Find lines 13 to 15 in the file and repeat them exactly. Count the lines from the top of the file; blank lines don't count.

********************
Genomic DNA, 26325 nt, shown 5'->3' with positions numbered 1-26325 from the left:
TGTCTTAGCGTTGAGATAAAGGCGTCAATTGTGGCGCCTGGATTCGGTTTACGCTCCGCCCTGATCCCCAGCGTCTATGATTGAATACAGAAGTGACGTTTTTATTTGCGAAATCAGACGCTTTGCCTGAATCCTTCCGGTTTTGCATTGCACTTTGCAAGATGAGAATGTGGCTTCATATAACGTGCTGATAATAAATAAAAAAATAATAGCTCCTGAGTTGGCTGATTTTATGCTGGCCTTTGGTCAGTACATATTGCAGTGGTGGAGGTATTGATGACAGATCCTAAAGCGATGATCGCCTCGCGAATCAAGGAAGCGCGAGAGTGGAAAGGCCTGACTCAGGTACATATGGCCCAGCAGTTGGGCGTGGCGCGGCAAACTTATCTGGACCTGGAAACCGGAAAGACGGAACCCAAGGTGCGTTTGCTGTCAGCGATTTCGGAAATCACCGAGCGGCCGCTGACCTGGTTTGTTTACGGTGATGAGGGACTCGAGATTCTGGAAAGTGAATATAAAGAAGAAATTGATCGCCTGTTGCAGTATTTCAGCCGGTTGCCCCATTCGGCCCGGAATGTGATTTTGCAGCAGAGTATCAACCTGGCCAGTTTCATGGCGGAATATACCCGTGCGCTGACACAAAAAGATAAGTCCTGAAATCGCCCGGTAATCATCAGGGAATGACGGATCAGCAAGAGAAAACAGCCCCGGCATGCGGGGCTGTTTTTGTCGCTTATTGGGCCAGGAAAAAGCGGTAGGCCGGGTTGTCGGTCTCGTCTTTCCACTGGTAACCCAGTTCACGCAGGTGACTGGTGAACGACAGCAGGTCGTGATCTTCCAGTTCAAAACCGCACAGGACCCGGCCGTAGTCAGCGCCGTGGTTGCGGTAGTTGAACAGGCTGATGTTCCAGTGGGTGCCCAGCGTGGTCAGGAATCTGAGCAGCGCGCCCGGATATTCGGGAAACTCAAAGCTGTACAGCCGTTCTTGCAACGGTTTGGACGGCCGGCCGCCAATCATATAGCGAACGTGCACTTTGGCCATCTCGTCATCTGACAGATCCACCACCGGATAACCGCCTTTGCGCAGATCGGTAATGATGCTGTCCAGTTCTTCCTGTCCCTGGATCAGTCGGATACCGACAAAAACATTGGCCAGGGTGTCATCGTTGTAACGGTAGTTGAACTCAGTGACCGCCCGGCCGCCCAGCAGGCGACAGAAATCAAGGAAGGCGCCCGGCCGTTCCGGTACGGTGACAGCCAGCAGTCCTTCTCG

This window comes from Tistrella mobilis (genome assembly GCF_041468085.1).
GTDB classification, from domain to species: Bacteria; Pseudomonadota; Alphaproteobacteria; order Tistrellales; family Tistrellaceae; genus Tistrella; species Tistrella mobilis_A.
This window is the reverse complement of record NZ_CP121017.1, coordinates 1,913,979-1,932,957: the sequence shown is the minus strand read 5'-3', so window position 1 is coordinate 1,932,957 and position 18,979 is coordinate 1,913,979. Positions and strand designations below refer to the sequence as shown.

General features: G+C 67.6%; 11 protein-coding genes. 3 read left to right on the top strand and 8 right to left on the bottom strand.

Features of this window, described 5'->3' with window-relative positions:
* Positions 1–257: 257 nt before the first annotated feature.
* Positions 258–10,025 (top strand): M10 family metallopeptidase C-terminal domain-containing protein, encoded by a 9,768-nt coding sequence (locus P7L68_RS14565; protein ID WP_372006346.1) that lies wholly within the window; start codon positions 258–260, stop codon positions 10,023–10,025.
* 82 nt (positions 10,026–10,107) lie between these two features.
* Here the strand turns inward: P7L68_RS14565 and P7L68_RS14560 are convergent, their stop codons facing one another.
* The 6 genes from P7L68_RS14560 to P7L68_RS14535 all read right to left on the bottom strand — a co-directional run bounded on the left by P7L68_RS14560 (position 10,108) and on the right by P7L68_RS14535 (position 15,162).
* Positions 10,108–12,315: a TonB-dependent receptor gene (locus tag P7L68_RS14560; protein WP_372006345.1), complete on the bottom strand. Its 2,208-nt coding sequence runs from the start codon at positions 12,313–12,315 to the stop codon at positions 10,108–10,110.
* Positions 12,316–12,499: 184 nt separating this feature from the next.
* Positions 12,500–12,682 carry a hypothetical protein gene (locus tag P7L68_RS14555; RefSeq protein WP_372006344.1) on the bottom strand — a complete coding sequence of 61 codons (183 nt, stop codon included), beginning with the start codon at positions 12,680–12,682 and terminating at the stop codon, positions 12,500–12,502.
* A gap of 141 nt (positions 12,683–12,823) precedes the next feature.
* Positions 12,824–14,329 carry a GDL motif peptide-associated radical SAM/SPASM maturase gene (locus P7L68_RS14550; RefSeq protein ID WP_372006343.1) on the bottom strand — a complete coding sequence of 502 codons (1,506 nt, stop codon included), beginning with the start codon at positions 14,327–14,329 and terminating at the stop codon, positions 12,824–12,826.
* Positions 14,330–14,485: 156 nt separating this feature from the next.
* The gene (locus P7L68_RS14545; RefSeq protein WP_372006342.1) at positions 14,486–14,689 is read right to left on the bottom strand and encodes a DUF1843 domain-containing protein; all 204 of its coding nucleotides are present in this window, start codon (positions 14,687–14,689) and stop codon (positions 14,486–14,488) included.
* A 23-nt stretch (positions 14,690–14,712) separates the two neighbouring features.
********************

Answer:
* Positions 10,108–12,315: a TonB-dependent receptor gene (locus tag P7L68_RS14560; protein WP_372006345.1), complete on the bottom strand. Its 2,208-nt coding sequence runs from the start codon at positions 12,313–12,315 to the stop codon at positions 10,108–10,110.
* Positions 12,316–12,499: 184 nt separating this feature from the next.
* Positions 12,500–12,682 carry a hypothetical protein gene (locus tag P7L68_RS14555; RefSeq protein WP_372006344.1) on the bottom strand — a complete coding sequence of 61 codons (183 nt, stop codon included), beginning with the start codon at positions 12,680–12,682 and terminating at the stop codon, positions 12,500–12,502.